Sometimes, we have to take pause, to remember why we are here

Michael Zeytoonian Perspectives

We took a break from our weekly blog entry in April to celebrate the Easter & Passover holidays. Personally, I took an extra week’s pause because my parents were visiting us from Wisconsin. And today, as I sat down to write this week’s blog, I recognize, as every Armenian undoubtedly does, that this day is Armenian Martyrs’ Day.

April 24 is a day of commemoration and remembrance, on which Armenians all over the world take pause to remember the tragic loss of 1.5 million Armenians killed senselessly in an act of failed Genocide by the Ottoman government early in the 20th century. It is a historical fact that touches every Armenian family, each with our own oral and written history of how the massacres impacted our families. Each family resettled in places all around the world and began what is now known as the Armenian “Diaspora”, a network that powerfully connects me with every countryman of mine, wherever he or she may live.

Today, we recommit ourselves to joining forces of conscience with others who have suffered as victims of genocide, holocaust or ethnic cleansing. In some small way, each of us works to make sure that this kind of atrocity and human tragedy never happens again. Each of us is ingrained with the values of accountability for one’s actions, reconciliation, and perhaps the hardest but valuable acts of acceptance and forgiveness. 

On this day, we also honor the spirit and will of those who survived the Genocide, who settled in new lands and started over, carrying the torch of Armenian ethnic and religious tradition in their hearts and minds. We honor their accomplishment of replanting the essence of what it is to be Armenian in every corner of the world. Even in an unspeakable tragedy, there have been remarkably positive by-products. Today, my people are an international community, exchanging our culture, heritage, tradition and religion with other ethnic groups and nations, creating new Armenian communities wherever we settled. As the Armenian writer William Saroyan wrote:

Go ahead, destroy Armenia.  See if you can do it.  Send them into the dessert without bread or water.  Burn their homes and churches.  Then see if they will not laugh, sing and pray again.  For when two of them meet anywhere in the world, see if they will not create a new Armenia.  

For me, in my professional life as a problem solver in the field of dispute resolution, two of the unintended by-products contribute to my vocation, as well as to the person I am. One is the appreciation I have for a person’s ethnic heritage and culture, for his or her ethos, which is different than my Armenian-Irish-American soul. With that appreciation comes respect for our differences, the antithesis of discrimination and prejudice. It is no accident that I work as a lawyer and mediator to prevent discrimination, working to reach deeper, more meaningful resolution of discrimination and harassment disputes.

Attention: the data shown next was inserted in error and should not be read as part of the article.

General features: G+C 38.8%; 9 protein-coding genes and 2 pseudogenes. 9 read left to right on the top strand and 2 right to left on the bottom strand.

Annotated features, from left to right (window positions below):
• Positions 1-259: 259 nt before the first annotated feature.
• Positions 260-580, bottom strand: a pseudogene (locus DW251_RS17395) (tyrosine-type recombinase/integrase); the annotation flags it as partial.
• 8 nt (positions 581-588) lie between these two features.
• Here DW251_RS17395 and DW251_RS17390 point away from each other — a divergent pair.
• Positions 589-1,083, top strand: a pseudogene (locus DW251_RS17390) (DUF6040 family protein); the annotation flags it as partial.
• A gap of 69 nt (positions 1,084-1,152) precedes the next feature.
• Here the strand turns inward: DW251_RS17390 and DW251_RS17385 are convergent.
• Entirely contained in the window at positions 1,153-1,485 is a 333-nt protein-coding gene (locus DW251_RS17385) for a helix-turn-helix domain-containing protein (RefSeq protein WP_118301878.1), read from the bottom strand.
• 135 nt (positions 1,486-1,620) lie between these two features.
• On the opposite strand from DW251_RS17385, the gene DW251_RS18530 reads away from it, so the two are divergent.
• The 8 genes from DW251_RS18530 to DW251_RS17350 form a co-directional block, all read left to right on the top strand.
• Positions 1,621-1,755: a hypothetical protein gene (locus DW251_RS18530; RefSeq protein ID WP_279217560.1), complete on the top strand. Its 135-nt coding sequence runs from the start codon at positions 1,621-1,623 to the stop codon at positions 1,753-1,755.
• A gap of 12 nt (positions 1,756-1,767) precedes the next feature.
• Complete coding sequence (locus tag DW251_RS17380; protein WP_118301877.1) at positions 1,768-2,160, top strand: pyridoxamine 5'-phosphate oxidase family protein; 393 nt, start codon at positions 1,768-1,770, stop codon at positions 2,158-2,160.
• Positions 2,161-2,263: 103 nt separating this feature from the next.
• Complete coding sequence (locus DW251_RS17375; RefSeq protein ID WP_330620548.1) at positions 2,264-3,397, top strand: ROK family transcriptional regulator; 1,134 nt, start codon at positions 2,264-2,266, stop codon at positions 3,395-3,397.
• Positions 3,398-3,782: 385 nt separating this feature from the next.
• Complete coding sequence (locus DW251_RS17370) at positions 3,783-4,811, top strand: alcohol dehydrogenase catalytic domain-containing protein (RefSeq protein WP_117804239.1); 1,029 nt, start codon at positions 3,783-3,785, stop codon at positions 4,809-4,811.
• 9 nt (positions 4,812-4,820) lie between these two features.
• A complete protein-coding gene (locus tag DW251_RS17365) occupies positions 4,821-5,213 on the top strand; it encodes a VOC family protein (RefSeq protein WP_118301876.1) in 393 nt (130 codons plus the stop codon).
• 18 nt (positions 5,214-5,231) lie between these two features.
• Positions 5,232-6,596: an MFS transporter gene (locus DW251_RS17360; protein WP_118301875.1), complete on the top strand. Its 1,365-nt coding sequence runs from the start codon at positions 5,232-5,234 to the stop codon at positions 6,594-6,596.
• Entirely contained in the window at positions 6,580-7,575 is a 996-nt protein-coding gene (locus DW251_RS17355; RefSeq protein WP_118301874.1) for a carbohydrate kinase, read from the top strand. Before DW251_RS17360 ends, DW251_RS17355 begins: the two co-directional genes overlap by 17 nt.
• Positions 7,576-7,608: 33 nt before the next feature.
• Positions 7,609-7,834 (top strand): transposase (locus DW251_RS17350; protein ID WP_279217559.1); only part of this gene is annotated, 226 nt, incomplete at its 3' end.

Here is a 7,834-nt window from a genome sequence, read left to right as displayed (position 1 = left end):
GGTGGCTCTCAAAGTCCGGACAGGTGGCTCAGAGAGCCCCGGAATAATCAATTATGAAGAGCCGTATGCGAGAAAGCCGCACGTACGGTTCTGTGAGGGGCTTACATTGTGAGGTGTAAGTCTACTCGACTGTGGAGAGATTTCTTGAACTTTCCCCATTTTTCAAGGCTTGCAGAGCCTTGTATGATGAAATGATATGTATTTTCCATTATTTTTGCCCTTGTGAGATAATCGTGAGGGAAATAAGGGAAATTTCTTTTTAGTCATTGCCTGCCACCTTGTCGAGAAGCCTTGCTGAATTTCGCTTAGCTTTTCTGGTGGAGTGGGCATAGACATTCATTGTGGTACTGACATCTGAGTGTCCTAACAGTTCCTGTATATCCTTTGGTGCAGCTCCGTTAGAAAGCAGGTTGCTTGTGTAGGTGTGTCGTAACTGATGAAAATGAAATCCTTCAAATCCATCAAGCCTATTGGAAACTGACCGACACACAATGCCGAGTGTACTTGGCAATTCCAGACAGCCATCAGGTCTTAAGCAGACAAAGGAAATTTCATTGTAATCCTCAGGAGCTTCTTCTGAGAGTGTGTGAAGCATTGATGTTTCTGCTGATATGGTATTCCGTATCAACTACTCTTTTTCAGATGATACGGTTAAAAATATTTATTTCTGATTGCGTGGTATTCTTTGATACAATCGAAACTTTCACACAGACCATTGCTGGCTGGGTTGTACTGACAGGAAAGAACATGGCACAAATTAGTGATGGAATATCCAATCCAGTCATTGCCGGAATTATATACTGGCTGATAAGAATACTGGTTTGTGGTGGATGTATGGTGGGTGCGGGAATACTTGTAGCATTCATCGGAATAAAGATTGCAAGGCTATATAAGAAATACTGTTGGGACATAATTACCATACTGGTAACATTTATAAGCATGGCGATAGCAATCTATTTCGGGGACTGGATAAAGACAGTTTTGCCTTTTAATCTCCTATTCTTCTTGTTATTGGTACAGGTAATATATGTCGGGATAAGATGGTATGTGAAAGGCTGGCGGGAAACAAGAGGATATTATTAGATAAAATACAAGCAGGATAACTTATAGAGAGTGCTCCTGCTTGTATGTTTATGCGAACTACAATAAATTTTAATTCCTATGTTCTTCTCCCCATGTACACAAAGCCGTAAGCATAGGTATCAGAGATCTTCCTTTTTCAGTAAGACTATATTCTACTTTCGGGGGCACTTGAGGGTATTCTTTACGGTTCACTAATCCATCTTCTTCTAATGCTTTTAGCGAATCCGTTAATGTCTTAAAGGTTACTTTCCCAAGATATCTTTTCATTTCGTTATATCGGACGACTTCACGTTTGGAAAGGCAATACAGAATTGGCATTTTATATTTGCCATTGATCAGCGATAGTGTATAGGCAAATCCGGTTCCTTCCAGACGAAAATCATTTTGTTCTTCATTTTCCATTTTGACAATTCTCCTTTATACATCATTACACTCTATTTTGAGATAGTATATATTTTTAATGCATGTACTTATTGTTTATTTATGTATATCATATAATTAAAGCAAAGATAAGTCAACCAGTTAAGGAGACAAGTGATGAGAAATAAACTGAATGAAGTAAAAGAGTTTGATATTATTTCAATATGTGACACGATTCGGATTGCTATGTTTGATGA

The other by-product has taught me what connectedness and interdependence is all about. The 1915 tragedy suffered by my ancestors connects me with those who suffered from apartheid in South Africa, from the Pol Pot regime in Cambodia, from the Holocaust under Hitler’s tyranny and from Stalin’s great purges. From South African culture, I learned of the spirit of “Ubuntu” or connectedness that links each of us with each other. And so I am connected with my Irish kinsman who suffered from the great famine and from British domination, with the members of the “First Nations” who were driven from their lands by North American settlers, to every family whose history included the story of slavery and bondage, to Japanese interned in the U.S. in the aftermath of Pearl Harbor, and to Jews and Palestinians alike who have been uprooted or killed senselessly because of who they are or where they live.

And yes, I share a connection even with those of Turkish descent, some of whom had grandparents whose acts saved the lives of many Armenians and some of who are caught up in a dispute that is not of their doing. And while there remains a need to acknowledge the acts of a prior Turkish government, there is also a need for reconciliation, because while we have different religious beliefs, the truth is we look the same, we eat the same foods, we listen to the same music, our cultural history has come from the same piece of this earth, and we are fellow human beings.

On this day of April 24, 2009, 94 years after the Armenian Genocide of 1915, I need to give pause, reflect on why I am here and how I have become who I am. On this day, I honor the martyrs and survivors in my family by acknowledging that this past contributes in large part to my professional “ministry”, inspires the way I practice law and energizes my work helping people resolve conflict.